Other Names for this Disease
- Warts, Hypogammaglobulinemia, Infections, and Myelokathexis
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immunodeficiency disorder with each letter representing a predominant feature of the condition: (W) = warts; (H) = hypogammaglobulinemia; (I) = infections; and (M) = myelokathexis (retention of neutrophils in the bone marrow). Symptoms usually begin in early childhood with recurrent bacterial infections such as respiratory infections and cellulitis. In later childhood, individuals develop widespread warts that often become persistent despite treatments that are normally effective. Warts that involve the genital area may eventually cause cancer. It is caused by mutations in the CXCR4 gene and is inherited in an autosomal dominant manner. Treatment may include medications that replace antibodies (intravenous immunoglobulin) or increase the number of neutrophils; vaccinations; and prophylactic antibiotics to reduce the risk of infections.WHIM syndrome is an acronym for a rare
Last updated: 11/13/2011
- DH McDermott, M.D., National Institutes of Allergy and Infectious Diseases, personal communication, August 2009 .
- George Diaz, Virginia Gulino. Whim syndrome. Orphanet Encyclopedia. June 2004; http://www.orpha.net/data/patho/GB/uk-Whim.pdf. Accessed 11/13/2011.
- The Monarch Initiative brings together data about this condition from humans and other species to help physicians and biomedical researchers. Monarch’s tools are designed to make it easier to compare the signs and symptoms (phenotypes) of different diseases and discover common features. This initiative is a collaboration between several academic institutions across the world and is funded by the National Institutes of Health. Visit the website to explore the biology of this condition.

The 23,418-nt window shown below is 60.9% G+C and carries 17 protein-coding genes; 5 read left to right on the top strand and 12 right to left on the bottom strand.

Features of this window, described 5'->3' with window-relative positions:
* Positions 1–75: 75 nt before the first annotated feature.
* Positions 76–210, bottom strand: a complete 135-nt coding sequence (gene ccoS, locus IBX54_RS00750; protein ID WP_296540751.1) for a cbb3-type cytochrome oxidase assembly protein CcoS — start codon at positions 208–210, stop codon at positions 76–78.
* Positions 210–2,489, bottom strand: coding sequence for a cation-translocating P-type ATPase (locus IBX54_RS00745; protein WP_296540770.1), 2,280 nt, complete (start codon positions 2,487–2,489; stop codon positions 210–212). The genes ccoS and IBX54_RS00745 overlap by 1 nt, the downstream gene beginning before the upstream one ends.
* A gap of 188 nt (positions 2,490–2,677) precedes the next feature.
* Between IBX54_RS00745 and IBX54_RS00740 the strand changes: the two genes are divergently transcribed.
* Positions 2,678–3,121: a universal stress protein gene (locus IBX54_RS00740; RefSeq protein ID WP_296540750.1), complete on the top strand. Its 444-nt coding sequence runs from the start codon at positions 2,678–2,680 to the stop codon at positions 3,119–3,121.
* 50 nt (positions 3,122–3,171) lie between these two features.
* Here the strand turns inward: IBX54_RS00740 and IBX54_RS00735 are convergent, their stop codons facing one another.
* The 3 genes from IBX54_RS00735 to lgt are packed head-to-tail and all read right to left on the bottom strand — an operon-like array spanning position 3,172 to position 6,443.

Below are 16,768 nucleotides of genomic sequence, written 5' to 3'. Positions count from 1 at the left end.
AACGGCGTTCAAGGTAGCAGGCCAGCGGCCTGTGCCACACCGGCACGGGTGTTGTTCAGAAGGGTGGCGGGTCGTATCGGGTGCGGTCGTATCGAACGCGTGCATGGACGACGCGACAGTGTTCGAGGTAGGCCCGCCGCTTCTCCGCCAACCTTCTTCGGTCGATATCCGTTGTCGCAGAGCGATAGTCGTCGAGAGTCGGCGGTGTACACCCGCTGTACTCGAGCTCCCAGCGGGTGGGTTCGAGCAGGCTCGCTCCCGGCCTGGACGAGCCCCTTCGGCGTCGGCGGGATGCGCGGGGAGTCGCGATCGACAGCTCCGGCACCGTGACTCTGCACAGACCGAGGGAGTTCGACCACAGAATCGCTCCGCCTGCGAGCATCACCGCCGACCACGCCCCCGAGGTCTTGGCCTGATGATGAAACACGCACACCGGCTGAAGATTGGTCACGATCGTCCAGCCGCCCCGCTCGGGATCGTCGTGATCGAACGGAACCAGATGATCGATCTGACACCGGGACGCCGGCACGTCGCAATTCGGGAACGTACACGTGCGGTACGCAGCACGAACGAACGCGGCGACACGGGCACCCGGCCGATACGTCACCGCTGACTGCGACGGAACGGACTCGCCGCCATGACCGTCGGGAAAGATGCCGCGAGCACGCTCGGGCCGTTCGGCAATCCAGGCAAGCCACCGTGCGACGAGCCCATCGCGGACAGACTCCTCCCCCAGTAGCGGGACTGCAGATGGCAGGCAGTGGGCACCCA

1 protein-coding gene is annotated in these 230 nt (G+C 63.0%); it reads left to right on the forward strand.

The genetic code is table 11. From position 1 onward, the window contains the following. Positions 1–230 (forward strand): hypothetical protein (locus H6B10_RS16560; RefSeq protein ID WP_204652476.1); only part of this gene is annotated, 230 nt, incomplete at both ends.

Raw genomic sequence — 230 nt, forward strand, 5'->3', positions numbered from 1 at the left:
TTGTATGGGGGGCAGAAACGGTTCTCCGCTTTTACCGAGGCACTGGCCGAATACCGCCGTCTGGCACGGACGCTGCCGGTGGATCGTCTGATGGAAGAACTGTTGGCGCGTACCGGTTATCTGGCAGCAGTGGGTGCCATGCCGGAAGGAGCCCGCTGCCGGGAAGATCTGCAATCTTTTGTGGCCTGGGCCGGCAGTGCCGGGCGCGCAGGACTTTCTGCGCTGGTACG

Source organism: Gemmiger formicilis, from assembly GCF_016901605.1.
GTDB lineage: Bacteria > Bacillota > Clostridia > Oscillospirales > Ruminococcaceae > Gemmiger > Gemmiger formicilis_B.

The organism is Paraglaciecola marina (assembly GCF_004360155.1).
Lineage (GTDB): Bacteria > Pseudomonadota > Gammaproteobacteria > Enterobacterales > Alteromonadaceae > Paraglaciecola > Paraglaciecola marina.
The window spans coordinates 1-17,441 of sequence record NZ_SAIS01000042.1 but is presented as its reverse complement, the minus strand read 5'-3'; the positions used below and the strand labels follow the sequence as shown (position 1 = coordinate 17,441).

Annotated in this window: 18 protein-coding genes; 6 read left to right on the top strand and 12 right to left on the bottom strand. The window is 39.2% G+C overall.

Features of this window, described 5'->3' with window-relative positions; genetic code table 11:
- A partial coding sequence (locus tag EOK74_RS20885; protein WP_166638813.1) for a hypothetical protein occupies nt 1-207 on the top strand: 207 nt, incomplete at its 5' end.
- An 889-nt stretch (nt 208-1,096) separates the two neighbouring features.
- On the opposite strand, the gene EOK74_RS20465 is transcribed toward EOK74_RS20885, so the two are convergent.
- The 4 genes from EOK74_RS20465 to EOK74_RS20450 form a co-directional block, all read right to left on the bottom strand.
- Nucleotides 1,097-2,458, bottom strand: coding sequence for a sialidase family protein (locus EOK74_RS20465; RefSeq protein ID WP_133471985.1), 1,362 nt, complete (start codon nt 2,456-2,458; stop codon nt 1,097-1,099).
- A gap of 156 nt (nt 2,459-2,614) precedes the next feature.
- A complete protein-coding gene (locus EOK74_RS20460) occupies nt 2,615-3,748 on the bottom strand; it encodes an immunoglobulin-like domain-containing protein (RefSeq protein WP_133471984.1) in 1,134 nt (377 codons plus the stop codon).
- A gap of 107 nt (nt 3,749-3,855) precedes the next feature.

- Online Mendelian Inheritance in Man (OMIM) is a catalog of human genes and genetic disorders. Each entry has a summary of related medical articles. It is meant for health care professionals and researchers. OMIM is maintained by Johns Hopkins University School of Medicine.
- Orphanet is a European reference portal for information on rare diseases and orphan drugs. Access to this database is free of charge.
- PubMed is a searchable database of medical literature and lists journal articles that discuss WHIM syndrome. Click on the link to view a sample search on this topic.